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Molecular mechanisms and the gut microbiome in colorectal cancer (CRC)

63 months
Approved budget:
Dr Rachel Purcell
Professor Francis Frizelle
Dr John Pearson
Health issue:
Cancer (oncology)
Proposal type:
Sir Charles Hercus Fellowship
Lay summary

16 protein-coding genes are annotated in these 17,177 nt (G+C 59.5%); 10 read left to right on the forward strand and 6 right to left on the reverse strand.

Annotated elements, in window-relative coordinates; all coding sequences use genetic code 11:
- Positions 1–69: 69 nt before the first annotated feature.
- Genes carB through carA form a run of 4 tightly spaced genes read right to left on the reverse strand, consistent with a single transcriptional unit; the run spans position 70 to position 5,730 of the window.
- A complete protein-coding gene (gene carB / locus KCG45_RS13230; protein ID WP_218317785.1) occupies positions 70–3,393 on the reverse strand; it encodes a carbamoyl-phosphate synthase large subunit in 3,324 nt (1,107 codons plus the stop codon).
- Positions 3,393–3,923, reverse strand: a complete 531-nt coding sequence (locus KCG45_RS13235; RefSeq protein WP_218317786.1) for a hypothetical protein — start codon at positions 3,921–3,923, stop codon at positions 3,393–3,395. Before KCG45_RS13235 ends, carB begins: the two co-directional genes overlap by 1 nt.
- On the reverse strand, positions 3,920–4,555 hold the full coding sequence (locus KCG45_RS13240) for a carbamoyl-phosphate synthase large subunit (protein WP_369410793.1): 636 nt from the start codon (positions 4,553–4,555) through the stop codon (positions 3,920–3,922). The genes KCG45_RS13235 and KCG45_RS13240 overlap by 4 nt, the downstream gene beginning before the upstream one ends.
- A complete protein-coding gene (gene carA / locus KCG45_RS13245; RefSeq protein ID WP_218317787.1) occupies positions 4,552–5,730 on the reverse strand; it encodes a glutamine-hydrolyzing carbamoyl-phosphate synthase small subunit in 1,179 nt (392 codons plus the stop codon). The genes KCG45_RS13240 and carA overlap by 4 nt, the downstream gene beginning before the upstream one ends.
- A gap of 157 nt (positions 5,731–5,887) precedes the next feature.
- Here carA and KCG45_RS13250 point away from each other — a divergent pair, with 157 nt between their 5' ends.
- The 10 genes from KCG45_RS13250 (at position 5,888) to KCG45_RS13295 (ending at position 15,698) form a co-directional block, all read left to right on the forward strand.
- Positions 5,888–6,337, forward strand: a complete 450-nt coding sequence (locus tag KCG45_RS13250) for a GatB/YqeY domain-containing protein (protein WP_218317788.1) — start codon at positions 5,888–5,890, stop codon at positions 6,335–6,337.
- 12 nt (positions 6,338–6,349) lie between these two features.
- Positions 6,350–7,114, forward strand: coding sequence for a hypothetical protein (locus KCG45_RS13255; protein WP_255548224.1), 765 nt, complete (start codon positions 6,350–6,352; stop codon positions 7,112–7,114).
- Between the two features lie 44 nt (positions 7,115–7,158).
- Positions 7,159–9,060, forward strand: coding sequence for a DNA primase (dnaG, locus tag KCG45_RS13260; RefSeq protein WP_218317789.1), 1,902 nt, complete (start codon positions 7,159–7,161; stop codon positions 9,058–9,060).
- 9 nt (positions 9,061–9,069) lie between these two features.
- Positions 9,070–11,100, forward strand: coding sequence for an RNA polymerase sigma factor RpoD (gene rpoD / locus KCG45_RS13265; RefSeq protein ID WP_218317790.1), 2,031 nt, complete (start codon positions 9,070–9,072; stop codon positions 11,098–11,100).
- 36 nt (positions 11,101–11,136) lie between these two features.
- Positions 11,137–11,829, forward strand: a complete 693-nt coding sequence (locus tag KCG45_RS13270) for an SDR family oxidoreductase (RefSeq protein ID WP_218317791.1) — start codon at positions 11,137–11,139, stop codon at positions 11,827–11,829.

New Zealand has one of the highest rates of colorectal cancer (CRC) in the world, with poorer outcomes in Māori and Pacific peoples. This study will investigate the link between the microorganisms living in our gut (the microbiome) and the vital host mechanisms involved in CRC development. We will use a combination of nucleic acid sequencing of patient tissue cohorts and in vitro mechanistic studies to investigate the microbiome and host molecular interactions that contribute to the development of CRC, and response to therapy in the treatment of CRC. The outcomes of this study will lead to the development of more sensitive early detection of CRC, and microbiome-based predictive tests that will improve stratification of patients for CRC treatment. The translational impact of this research programme will ultimately lead to a decrease in incidence and improved survival for CRC patients in New Zealand, reducing inequity for Māori and Pacific people.